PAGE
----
The Great Stephen King Reread

The Great Stephen King Reread: Everything’s Eventual

After almost two years, The Great Stephen King Reread is back, and this time I’m not stopping until I reach the absolute end. Which is kind of the way publishers feel about issuing collections of King’s short stories. You understand their impulse to put out absolutely everything King ever wrote since it all makes money, but sometimes that results in books like Everything’s Eventual. Consisting of all the previously uncollected short stories written by King, there are no new stories in this book. There are some good stories in EE, a few stinkers, and a handful of well-executed yawns, but the stinkers and yawns outnumber the good stories four to one. Rating this against other King short story collections, Everything’s Eventual comes in last.

In 2007, King edited the annual Best American Short Stories collection and said that it reignited his talent for writing short stories, something he’d lost after years of focusing on very long novels. I reckon the stories in this collection were mostly written during that fallow period since ten of the fourteen were written in a seven year period (1995 – 2001) when he published nine novels. Call this The Stephen King Deja Vu Collection because every story in here feels like you’ve seen it someplace before.

King’s a big fan of foreshadowing and he often teases readers with ominous sentences dropped into early chapters that read along the lines of, “Julia Shumway ate the tunafish sandwich, not knowing this would be the last tunafish sandwich she’d ever eat.” Often he’ll flash forward in a minor character’s life to show that they would die a few weeks later, and as he gets older he frames more of his stories as recollections (in particular The Green MileJoyland, even From a Buick 8) allowing the narrator to skip around in time and do this kind of foreshadowing in a natural way. Not surprisingly, EE’s full of stories that deal with bad feelings, premonitions, deja vu, and also recycled ideas.

“Autopsy Room Four” 1997, Six Stories
Six Stories was a limited edition King published himself in 1997, and five of the six stories are collected here (the remaining story, “Blind Willie”, was reworked into 1999’s Hearts in Atlantis). In this one, Howard Cottrell is bitten by a fictitious snake, the Peruvian Boomslang, while golfing, and winds up paralyzed on an autopsy table, unable to tell anyone he’s still alive. It’s well-written but even King confesses it’s basically “Breakdown”, a 1955 episode of Alfred Hitchcock Presents, only instead of Joseph Cotton crying a single teardrop to let the pathologist know he’s alive, Howard Cottrell gets a boner.

“The Man in the Black Suit” 1994, New Yorker
An American folktale written as an homage to Nathaniel Hawthorne’s “Young Goodman Brown” this is pure, inauthentic corn about a kid going fishing and meeting the devil in the woods. Full of ten dollar words that feel wrong in your mouth, like “propritiate”, even King calls it “pedestrian” and “humdrum”, yet somehow it won the prestigious O. Henry Best Short Story competition. We live in a strange world.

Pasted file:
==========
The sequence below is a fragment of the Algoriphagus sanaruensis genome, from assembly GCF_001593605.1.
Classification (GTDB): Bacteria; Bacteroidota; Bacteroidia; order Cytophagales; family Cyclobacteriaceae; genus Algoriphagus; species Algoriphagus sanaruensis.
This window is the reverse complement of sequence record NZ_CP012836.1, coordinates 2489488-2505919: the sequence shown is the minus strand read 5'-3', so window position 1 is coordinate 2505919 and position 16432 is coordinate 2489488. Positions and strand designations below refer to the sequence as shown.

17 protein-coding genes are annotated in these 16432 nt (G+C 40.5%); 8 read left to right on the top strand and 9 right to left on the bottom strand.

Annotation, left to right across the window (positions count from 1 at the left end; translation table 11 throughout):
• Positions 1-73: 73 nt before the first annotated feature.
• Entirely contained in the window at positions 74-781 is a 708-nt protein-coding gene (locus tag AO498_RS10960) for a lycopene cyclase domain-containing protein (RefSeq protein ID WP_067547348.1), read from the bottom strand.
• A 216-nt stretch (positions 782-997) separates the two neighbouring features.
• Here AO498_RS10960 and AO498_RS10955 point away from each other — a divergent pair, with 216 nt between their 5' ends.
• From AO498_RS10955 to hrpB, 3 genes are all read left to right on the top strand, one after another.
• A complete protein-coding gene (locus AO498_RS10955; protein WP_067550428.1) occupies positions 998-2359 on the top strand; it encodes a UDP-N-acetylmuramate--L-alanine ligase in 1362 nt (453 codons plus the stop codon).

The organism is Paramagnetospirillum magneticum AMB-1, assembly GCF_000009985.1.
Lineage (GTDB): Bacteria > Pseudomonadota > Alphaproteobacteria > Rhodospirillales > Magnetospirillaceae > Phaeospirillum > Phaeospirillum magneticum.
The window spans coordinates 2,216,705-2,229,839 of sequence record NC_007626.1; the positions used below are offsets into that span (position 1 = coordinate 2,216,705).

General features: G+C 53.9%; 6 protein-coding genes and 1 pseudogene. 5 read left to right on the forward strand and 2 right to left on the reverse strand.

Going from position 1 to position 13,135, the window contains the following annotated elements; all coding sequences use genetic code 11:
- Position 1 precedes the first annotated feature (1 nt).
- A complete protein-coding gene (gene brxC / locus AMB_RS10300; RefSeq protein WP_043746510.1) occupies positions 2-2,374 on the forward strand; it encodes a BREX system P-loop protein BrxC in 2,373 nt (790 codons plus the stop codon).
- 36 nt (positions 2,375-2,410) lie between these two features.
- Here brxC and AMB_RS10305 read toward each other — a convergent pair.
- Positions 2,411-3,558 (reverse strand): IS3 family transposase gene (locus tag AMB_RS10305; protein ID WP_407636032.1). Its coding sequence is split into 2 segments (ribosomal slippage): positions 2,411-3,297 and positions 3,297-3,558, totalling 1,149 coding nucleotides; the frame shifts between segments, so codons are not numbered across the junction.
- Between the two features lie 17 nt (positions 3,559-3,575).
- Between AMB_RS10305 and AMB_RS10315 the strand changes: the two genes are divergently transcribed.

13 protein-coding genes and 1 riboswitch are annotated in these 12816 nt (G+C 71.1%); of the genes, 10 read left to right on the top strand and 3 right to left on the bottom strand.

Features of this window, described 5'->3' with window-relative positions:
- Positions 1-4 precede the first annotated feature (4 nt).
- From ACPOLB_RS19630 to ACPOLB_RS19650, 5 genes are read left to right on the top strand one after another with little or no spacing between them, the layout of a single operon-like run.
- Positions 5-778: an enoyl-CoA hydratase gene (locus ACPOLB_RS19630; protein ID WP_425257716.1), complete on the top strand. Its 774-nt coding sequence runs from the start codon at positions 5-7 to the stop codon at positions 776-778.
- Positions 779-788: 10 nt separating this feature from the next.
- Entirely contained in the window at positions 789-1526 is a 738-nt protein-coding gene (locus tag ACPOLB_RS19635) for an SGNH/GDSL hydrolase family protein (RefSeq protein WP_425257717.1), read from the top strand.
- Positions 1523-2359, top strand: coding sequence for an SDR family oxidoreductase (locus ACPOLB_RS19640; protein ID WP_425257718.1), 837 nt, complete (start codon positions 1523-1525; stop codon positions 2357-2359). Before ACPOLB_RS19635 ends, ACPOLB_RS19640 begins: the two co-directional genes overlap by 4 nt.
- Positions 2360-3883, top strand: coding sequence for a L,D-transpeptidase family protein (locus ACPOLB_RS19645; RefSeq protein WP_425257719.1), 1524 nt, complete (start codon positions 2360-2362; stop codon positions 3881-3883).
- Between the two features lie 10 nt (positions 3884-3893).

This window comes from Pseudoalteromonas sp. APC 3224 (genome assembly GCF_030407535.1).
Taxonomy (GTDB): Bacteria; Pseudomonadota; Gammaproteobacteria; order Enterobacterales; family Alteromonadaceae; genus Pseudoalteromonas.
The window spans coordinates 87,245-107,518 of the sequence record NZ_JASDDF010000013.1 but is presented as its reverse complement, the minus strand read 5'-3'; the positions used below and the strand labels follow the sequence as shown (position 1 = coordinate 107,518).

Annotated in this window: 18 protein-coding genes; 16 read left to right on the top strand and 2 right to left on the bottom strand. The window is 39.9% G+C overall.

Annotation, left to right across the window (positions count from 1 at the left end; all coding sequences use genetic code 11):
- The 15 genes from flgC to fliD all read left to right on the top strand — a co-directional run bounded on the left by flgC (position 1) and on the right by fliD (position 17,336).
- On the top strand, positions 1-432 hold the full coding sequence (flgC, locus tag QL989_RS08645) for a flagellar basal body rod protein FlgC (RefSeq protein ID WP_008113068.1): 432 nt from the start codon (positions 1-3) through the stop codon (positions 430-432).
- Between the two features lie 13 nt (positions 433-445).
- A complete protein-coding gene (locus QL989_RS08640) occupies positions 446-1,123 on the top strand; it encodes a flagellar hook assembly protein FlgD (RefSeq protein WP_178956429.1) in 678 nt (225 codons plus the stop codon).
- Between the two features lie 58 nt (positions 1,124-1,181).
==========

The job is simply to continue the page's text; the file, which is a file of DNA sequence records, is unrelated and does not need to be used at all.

“All That You Love Will Be Carried Away” 2001, New Yorker
Almost a parody of a New Yorker story, “All That You Love” is about a depressed salesman sitting out a depressing snowstorm, in a depressing motel, trying to decide whether to kill himself or not. The story ends with his decision left ambiguous, a change requested by the New Yorker fiction editor himself who knows which dials to twist to make a straightforward story sound more like something that crawled out of an MFA writer’s workshop. Elmore Leonard once said that you should never start a story with a description of the weather. The first paragraph of this story describes a snowstorm in great detail.

“The Death of Jack Hamilton” 2001, New Yorker
Describing in excruciating detail the slow lingering death of Jack Hamilton, a member of John Dillinger’s gang, whose gunshot wound goes gangrenous. King’s always wanted to be a crime writer, and has a lot of admiration for straightforward masters like Donald E. Westlake. As far back as Skeleton Crew he’s been including crime stories in his collections, like “The Wedding Gig” and “The Fifth Quarter”, an impulse that will culminate with his Mr. Mercedes trilogy.

“In the Death Room” 1999, Blood and Smoke
First collected as part of an audiobook, this is a pulpy men’s adventure-style story about a guy being tortured in a stereotypical South American prison because the evil government minions think he knows information about a local freedom fighter. A quick timekiller with predictable mechanics (guy is tortured with electricity that is introduced in leering fashion, evil woman is “a bitch”, a cigarette in the first pages pays off in the later pages) King says he wanted to take this kind of predictable story and write a version where the guy being tortured gets away. Well, he did. And here it is.

“The Little Sisters of Eleuria” 1998, Legends
A novella set in King’s Dark Tower universe, this story was published a year after The Dark Tower IV: Wizard and Glass and was all the Dark Tower fans would get until 2003’s Wolves of the Calla. It quenched their thirst during a long dry spell, but has become somewhat overrated for what’s basically a version of the Clint Eastwood movie The Beguiled only with added vampires and bugs. By this point in his career, it’s very hard for King to write badly, and so this story is a perfectly fine way to spend an hour or two, but it also feels thin and plastic, probably because it, along with almost every other story in this collection, feels like a riff on a pre-existing piece of pop culture rather something taken from life. Think of EE as a Stephen King waxworks display.

“Everything’s Eventual” 1997, Fantasy and Science Fiction